More than £1.7million of debt from unpaid rates was written off in Derry last year - a rise of more than 115% in just three years.
The body responsible for collecting rates, Land and Property Services, say the massive spike is a result of the ongoing economic downturn and it’s impact on business.
“Derry City Council has the second highest property tax base in Northern Ireland, with 57% of the tax base being non-domestic properties.
“The non-domestic sector has felt the impact of the recession and this is reflected in the increasing level of debt write-off in the Derry City Council area,” a LPS spokeswoman says.
Last year the amount of rates debt, both domestic and commercial, written off in Derry stood at £1.745million - a massive jump from the £783,000 written off in 2009/10.
In 2010/11 the figure stood at £977,000 in the Derry City Council area.
The LPS spokeswoman says every effort is made before the debt is written off.
“Debt is only written-off where all possible rate recovery options have been exhausted and in accordance with government accounting write-off principles when the debt is therefore deemed as irrecoverable.
“Debt considered for write-off is subject to a number of tests, in accordance with the LPS write-off principles.
“Ratepayer debt associated with formal confirmation of bankruptcy, liquidation and administration is written off with immediate effect.”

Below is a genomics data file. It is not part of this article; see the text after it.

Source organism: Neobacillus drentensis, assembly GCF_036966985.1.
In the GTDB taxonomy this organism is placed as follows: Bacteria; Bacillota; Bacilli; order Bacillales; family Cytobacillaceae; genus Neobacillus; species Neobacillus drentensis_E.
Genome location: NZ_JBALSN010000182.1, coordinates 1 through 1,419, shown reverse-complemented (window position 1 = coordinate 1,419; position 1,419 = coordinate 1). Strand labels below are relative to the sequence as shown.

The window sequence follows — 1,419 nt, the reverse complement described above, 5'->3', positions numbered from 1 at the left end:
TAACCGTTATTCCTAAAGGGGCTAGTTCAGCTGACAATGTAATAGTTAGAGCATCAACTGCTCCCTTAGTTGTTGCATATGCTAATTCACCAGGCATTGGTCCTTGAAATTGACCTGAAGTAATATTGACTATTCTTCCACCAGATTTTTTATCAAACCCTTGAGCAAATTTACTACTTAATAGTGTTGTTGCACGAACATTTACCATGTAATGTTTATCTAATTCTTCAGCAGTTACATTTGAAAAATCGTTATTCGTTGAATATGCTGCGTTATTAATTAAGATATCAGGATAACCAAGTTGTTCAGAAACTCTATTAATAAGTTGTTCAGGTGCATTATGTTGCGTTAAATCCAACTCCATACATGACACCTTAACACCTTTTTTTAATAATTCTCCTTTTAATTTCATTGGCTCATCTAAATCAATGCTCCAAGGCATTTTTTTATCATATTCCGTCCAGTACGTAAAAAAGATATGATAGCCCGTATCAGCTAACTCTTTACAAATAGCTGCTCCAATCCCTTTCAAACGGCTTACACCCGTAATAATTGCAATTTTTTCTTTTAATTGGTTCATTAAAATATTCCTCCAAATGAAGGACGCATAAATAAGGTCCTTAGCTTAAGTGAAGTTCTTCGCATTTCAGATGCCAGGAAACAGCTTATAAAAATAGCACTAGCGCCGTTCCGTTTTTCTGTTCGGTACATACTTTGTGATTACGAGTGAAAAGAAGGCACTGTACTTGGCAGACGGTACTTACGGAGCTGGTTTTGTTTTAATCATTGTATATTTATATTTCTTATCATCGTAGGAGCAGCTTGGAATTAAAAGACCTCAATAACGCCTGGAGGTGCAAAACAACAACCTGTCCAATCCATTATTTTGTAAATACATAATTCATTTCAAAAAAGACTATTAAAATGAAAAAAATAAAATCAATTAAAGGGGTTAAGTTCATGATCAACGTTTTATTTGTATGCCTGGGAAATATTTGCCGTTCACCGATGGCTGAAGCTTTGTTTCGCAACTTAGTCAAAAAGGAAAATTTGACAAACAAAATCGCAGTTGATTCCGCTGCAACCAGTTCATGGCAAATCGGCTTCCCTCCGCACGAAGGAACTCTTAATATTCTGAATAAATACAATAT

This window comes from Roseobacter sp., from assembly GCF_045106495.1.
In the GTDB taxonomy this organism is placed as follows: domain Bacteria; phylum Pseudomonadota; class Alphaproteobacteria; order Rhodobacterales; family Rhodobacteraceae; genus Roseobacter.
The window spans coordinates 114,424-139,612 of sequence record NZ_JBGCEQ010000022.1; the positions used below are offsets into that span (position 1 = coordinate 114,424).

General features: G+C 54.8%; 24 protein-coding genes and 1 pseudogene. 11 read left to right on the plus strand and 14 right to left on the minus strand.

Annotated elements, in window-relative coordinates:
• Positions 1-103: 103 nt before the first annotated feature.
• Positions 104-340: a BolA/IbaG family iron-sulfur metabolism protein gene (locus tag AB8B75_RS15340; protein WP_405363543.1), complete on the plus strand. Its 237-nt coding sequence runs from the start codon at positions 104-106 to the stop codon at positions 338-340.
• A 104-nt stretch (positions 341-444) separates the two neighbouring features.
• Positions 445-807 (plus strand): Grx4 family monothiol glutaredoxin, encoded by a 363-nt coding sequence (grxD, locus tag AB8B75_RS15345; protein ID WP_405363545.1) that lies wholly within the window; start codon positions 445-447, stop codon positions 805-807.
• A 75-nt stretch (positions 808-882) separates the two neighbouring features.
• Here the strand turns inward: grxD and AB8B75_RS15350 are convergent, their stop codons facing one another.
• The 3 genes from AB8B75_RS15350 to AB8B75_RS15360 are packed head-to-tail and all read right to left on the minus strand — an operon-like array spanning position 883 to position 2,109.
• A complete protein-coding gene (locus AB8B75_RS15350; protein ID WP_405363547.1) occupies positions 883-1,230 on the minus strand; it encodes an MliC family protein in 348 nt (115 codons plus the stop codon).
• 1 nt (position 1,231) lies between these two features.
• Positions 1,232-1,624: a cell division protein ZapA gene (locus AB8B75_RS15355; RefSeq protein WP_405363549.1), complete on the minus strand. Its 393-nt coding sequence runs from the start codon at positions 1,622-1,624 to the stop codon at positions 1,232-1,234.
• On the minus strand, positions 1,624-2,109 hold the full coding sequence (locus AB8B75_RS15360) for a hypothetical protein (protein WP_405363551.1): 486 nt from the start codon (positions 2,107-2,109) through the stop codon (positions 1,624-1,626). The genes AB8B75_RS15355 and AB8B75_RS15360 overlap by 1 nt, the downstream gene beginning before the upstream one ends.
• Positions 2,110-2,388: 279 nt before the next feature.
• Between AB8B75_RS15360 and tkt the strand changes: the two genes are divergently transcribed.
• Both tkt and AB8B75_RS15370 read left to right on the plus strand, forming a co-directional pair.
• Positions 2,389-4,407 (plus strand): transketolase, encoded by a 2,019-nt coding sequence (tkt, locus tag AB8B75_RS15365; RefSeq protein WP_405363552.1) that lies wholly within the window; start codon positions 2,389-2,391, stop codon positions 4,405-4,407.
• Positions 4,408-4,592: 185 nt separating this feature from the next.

The latest figures obtained by East Derry SDLP MLA John Dallat further show that in Limavady £225,000 was written off last year while in Strabane the figure stands at £289,000.
Both are significantly higher than in 2010/11 and 2009/10.
Mr Dallat says the north west figures should sound alarm bells at Stormont.
“We cannot ignore these depressing figures and those with the power cannot continue sitting on their hands.
“Action is needed and needed now and I am determined that a new sense of teamwork emerges among all the players.
“That teamwork must put people before parties and replace hopelessness with hope and a new beginning despite the austerity policies of the British government.”
Across the north in excess of £21million was written off in 2011/12, more than double the £10.2million written off in 2009/10.